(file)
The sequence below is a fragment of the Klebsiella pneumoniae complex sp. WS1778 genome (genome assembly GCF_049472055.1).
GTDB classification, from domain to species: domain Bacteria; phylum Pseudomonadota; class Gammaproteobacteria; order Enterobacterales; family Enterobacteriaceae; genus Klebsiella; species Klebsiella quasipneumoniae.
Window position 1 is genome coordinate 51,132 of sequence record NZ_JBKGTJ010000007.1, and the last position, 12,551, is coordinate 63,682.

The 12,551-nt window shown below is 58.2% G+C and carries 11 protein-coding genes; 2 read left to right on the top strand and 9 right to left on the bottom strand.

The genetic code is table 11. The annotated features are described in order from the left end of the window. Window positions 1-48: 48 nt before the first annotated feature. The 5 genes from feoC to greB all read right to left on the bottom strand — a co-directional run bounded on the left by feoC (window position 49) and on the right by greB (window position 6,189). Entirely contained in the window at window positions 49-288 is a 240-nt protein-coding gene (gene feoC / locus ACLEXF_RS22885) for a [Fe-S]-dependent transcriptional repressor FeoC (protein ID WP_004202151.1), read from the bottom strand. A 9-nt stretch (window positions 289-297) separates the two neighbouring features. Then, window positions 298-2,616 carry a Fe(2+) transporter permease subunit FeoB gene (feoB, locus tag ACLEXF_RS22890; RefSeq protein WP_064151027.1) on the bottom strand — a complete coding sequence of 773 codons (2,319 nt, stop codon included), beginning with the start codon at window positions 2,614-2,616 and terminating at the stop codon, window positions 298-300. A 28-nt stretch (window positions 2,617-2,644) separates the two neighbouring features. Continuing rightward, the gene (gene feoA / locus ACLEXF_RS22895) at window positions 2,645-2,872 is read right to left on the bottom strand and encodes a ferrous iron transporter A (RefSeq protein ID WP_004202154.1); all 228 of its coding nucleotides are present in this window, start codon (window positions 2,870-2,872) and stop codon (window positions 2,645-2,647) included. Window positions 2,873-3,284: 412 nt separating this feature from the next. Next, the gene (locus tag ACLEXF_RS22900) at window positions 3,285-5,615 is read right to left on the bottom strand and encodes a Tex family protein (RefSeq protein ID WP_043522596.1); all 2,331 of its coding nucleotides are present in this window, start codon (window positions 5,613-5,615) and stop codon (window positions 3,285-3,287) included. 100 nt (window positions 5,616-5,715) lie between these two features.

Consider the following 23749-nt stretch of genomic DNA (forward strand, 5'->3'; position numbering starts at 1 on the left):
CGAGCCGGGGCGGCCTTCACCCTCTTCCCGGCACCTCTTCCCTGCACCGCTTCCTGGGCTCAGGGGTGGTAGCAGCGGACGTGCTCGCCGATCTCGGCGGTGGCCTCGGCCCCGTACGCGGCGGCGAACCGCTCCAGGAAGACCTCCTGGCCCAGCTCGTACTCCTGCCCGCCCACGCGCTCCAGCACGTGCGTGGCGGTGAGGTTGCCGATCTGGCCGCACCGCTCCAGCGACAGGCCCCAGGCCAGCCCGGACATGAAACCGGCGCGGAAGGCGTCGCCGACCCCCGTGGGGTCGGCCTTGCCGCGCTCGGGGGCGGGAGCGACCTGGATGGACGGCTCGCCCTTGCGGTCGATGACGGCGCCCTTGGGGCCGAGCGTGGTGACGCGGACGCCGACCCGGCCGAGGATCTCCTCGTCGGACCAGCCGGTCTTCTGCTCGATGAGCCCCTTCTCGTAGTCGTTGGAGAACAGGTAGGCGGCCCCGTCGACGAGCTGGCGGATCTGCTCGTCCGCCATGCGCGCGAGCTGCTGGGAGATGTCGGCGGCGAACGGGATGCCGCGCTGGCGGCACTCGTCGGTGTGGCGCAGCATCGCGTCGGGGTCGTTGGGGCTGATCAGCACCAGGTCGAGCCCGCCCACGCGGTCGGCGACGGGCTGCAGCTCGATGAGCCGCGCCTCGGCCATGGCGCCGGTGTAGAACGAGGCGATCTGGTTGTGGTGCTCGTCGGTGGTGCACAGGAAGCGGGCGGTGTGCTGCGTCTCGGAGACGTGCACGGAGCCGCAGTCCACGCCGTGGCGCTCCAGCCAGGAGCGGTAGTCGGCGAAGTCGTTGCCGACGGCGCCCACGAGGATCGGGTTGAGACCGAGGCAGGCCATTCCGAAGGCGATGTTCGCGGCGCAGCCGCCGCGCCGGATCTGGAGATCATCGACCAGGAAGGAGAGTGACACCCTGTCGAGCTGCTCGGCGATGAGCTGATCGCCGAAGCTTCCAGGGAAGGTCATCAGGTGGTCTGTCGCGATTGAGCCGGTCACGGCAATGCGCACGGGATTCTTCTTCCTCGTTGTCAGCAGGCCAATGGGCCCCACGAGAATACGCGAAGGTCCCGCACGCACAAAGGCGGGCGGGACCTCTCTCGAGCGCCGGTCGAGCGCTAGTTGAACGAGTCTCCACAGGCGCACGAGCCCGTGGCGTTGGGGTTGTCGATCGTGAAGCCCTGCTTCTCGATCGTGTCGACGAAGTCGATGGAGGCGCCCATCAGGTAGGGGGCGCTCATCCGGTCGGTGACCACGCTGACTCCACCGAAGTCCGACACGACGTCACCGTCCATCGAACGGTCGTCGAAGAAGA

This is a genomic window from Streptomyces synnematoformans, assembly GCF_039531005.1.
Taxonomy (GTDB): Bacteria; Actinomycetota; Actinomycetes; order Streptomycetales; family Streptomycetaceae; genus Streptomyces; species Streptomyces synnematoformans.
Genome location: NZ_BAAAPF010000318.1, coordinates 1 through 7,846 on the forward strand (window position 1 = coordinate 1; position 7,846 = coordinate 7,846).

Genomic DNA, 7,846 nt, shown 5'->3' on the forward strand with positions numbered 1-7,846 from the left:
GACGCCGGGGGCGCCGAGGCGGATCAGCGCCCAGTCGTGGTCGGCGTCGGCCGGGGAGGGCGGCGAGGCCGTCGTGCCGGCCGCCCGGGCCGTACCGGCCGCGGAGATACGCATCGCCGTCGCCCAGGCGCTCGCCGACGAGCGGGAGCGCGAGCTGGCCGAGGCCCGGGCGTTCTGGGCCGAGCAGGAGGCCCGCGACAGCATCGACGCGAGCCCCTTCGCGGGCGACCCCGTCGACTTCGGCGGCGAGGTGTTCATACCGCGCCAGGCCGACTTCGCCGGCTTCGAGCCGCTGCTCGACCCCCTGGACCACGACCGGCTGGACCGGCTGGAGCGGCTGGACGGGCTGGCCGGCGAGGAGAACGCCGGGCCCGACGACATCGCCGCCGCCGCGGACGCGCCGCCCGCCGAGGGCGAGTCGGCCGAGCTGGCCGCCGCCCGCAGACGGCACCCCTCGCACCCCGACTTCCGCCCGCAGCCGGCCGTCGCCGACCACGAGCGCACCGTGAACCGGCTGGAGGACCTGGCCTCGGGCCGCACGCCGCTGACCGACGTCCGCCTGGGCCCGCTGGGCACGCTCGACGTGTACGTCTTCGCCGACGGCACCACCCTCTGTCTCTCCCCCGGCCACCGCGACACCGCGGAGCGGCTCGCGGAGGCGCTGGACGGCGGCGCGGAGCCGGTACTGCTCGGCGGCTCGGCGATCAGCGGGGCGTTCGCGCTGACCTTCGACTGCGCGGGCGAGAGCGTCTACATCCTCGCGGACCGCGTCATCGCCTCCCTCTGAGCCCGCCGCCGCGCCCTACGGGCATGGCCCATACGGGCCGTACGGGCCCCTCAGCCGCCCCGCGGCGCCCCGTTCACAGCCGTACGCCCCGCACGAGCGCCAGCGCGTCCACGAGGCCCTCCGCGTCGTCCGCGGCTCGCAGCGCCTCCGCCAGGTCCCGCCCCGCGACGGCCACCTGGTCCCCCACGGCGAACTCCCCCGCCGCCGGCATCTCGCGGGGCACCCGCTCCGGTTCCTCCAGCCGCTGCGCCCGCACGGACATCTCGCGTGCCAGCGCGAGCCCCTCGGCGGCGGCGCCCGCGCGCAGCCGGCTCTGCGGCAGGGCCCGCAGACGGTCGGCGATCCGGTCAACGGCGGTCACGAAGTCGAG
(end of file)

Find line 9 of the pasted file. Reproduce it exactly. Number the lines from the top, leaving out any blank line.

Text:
Taxonomy (GTDB): Bacteria; Actinomycetota; Actinomycetes; order Streptomycetales; family Streptomycetaceae; genus Streptomyces; species Streptomyces synnematoformans.